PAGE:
Currently, the program is supporting fellows from more than 20 universities in and around Connecticut including Eastern Connecticut State University, the University of Connecticut, Western Connecticut State University, and Southern Connecticut State University. Eleven of the fellows are affiliated with SCSU and its public health program. Some of the fellows receive academic credit for their participation in the program.

The program is open to third- or fourth-year undergraduate or graduate-level students at an accredited academic institution and in any degree program relevant to public health. Fellows are placed at DPH, local health departments, and community-based agencies around the state. Host site agencies provide students with a well-structured opportunity to experience public health practice and to learn about public health careers. In addition to a stipend, the students receive coaching and administrative support throughout the field placement. After the program concludes, the program leaders remain available to the students for career coaching.

Meet Three Fellows

McCarthy completed her fellowship in June with the maternal and child health WIC program. She supported the development and implementation of a pilot intervention, Pacify, a mobile app that gives new parents access to International Board-Certified Lactation Consultants (IBCLC) within minutes. While interested in multiple aspects of public health, McCarthy said she is would like to continue supporting maternal and child health.

Kostakis is conducting her fellowship at the Central Connecticut Health District. “My role as an intern here this summer is to conduct an evaluation of a program known as Walk This May, a four-town wide walking competition to encourage residents to incorporate more movement in their lives. I will evaluate the program and create recommendations for the program going forward,” she said. Kostakis hopes to work in a local health district or state health department. “I am interested in continuing work in program evaluation as well as disease surveillance,” she said.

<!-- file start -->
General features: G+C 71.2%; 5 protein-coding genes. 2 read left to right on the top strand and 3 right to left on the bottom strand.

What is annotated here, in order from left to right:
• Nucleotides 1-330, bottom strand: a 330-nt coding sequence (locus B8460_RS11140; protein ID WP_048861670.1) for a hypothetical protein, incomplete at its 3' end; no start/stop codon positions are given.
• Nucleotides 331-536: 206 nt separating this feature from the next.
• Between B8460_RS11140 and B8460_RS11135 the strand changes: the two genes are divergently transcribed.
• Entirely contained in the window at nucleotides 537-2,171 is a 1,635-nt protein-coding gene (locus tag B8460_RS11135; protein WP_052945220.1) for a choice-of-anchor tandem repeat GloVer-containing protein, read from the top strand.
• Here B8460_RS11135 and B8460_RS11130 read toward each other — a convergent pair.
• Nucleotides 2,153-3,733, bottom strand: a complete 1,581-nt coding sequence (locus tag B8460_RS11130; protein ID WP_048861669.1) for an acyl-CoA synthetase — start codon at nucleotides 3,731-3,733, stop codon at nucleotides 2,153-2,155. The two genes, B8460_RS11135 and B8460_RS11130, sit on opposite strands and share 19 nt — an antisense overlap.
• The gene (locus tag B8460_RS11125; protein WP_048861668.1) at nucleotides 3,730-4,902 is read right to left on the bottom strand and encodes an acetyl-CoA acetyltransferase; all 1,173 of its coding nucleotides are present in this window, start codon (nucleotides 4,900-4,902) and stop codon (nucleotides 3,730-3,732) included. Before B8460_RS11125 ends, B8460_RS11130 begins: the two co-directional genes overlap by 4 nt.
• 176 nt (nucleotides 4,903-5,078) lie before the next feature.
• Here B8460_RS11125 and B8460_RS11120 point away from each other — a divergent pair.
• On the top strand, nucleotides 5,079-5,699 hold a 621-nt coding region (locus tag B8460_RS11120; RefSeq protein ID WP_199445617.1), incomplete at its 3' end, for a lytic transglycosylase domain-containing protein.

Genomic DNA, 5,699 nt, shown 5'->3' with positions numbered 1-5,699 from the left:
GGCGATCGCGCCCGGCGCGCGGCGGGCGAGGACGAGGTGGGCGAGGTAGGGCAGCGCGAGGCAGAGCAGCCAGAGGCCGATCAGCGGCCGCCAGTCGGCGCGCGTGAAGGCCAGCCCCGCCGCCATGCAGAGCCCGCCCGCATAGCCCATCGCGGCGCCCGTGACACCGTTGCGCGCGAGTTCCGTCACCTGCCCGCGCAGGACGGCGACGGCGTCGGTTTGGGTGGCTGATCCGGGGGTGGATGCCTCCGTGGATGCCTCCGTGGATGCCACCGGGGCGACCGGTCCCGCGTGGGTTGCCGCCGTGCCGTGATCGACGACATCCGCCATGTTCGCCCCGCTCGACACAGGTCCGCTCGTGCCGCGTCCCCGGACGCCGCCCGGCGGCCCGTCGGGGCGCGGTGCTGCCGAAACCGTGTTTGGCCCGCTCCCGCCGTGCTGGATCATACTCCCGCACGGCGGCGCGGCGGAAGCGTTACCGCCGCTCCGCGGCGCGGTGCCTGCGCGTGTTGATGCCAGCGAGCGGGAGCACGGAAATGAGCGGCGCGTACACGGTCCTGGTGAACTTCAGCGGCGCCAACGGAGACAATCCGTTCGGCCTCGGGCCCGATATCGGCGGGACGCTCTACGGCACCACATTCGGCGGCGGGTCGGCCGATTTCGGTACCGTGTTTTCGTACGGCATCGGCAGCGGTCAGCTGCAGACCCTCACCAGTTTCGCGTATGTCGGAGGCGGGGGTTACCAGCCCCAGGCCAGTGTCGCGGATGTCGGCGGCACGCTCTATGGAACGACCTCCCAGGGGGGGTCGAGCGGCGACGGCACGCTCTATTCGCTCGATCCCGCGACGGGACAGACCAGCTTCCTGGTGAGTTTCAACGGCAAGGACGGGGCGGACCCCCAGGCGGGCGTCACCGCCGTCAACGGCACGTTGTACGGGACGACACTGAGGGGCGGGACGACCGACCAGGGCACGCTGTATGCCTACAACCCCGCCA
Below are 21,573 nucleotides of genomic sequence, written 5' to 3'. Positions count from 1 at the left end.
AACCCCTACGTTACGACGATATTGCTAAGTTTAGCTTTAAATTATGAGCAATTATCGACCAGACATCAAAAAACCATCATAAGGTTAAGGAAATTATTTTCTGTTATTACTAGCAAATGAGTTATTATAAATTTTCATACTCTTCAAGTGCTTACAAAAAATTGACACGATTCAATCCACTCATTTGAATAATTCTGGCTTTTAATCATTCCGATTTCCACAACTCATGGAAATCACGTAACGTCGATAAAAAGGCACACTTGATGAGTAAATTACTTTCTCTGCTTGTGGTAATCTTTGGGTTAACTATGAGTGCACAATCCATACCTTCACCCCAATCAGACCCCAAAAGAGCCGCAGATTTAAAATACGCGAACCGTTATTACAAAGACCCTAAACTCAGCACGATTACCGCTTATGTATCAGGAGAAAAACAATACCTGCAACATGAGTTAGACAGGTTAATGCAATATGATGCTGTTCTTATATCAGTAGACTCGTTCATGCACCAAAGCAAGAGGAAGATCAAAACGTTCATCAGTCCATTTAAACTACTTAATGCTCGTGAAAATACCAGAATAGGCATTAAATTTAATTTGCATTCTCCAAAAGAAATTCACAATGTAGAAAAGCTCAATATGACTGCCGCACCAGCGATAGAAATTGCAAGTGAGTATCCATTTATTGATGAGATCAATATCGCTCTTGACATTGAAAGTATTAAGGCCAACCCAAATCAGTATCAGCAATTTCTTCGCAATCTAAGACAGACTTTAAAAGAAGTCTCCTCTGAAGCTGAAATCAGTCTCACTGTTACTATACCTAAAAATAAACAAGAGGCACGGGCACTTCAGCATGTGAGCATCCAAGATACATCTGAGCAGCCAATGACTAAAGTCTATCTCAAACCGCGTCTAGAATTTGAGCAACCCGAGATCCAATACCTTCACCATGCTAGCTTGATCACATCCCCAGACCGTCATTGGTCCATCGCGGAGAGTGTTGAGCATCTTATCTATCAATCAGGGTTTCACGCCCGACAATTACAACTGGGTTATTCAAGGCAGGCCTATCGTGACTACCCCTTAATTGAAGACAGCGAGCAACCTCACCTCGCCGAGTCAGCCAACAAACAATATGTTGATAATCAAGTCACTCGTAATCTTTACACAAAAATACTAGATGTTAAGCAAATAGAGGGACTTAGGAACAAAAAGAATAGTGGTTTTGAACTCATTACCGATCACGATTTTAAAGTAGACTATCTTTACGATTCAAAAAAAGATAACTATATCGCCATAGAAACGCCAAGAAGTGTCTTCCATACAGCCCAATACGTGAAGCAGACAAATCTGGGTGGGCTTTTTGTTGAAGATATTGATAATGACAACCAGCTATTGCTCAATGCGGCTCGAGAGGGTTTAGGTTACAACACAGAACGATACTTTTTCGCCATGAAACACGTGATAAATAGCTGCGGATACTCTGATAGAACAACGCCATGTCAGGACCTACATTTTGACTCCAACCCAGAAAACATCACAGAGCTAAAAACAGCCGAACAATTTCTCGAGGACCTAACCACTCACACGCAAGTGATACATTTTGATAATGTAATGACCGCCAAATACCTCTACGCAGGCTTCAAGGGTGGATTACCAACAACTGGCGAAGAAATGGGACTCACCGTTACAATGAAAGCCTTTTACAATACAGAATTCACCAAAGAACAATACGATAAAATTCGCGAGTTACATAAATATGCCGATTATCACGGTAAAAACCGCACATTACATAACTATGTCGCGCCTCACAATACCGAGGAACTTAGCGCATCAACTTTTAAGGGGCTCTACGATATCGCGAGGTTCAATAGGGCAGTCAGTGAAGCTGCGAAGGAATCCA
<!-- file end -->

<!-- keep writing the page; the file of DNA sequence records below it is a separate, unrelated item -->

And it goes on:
Dawkins is interested in issues of public health promotion and prevention. “My current passion is sex education and STI prevention with an emphasis on HIV/AIDS,” she said. “I have been able to educate and pass out HIV at home testing kits on my college campus (UConn) and I’ve also been exposed to new career paths by meeting my preceptor and team. In my role as an intern, I’ve collaborated with a medical and support organization that serves over 2,000 low-income people with HIV in Connecticut.

In addition to areas of health promotion, fellows are supporting a wide range of issues including environmental health, chronic and infectious disease surveillance, harm reduction, breast feeding, maternal and child health, food- and water-borne diseases training and tracking, workforce planning, policy and regulation, oral health, among many other essential public health and health equity activities, said Allen.

Support for Fellows and Agencies

The program offers consultations for both students and mentors, an orientation for fellows, and evaluation to help students and agencies connect with one another, Allen said. The program also coordinates monthly networking get-togethers for the fellows.

“During those virtual gatherings, we plan to invite guests from local health and DPH to join and connect with the fellows,” Allen said. “In addition, I’m looking into other ways to pull together in-state early career and job search resources specific to public health to help students transition from school to work within Connecticut.”

This initiative is an extension of the OPHP and YSPH’s long-standing relationship with Connecticut’s DPH on workforce development. Specifically, OPHP has served as the administrative entity for the New England Public Health Training Center (NEPHTC) in Connecticut for over 20 years and has spearheaded the Connecticut Partnership for Public Health Workforce Development, a stakeholder group, which has served both as an advisory body to NEPHTC’s activities and as a structure that facilitates statewide networking and collaboration on professional development activities.

For more information about the fellowship program, contact Nikole Allen at

Submitted by Jane E. Dee on June 28, 2023